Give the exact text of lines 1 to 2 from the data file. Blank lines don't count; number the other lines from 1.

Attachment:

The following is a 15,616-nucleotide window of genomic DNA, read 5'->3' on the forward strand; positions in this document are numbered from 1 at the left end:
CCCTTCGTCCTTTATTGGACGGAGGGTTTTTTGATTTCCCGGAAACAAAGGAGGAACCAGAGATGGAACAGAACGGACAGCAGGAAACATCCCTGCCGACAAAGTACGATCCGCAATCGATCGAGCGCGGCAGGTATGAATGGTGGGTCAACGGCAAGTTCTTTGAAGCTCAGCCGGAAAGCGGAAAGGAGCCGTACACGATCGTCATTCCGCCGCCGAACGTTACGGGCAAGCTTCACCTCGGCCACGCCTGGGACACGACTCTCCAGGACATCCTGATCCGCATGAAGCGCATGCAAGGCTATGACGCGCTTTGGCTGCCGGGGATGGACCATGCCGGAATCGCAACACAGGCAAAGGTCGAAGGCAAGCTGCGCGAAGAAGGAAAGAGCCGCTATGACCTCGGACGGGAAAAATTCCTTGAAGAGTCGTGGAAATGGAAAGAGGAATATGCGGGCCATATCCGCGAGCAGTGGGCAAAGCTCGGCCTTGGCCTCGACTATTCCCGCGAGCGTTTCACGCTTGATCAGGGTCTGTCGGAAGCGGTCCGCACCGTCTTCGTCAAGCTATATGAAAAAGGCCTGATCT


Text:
The following is a 15,616-nucleotide window of genomic DNA, read 5'->3' on the forward strand; positions in this document are numbered from 1 at the left end:
CCCTTCGTCCTTTATTGGACGGAGGGTTTTTTGATTTCCCGGAAACAAAGGAGGAACCAGAGATGGAACAGAACGGACAGCAGGAAACATCCCTGCCGACAAAGTACGATCCGCAATCGATCGAGCGCGGCAGGTATGAATGGTGGGTCAACGGCAAGTTCTTTGAAGCTCAGCCGGAAAGCGGAAAGGAGCCGTACACGATCGTCATTCCGCCGCCGAACGTTACGGGCAAGCTTCACCTCGGCCACGCCTGGGACACGACTCTCCAGGACATCCTGATCCGCATGAAGCGCATGCAAGGCTATGACGCGCTTTGGCTGCCGGGGATGGACCATGCCGGAATCGCAACACAGGCAAAGGTCGAAGGCAAGCTGCGCGAAGAAGGAAAGAGCCGCTATGACCTCGGACGGGAAAAATTCCTTGAAGAGTCGTGGAAATGGAAAGAGGAATATGCGGGCCATATCCGCGAGCAGTGGGCAAAGCTCGGCCTTGGCCTCGACTATTCCCGCGAGCGTTTCACGCTTGATCAGGGTCTGTCGGAAGCGGTCCGCACCGTCTTCGTCAAGCTATATGAAAAAGGCCTGATCT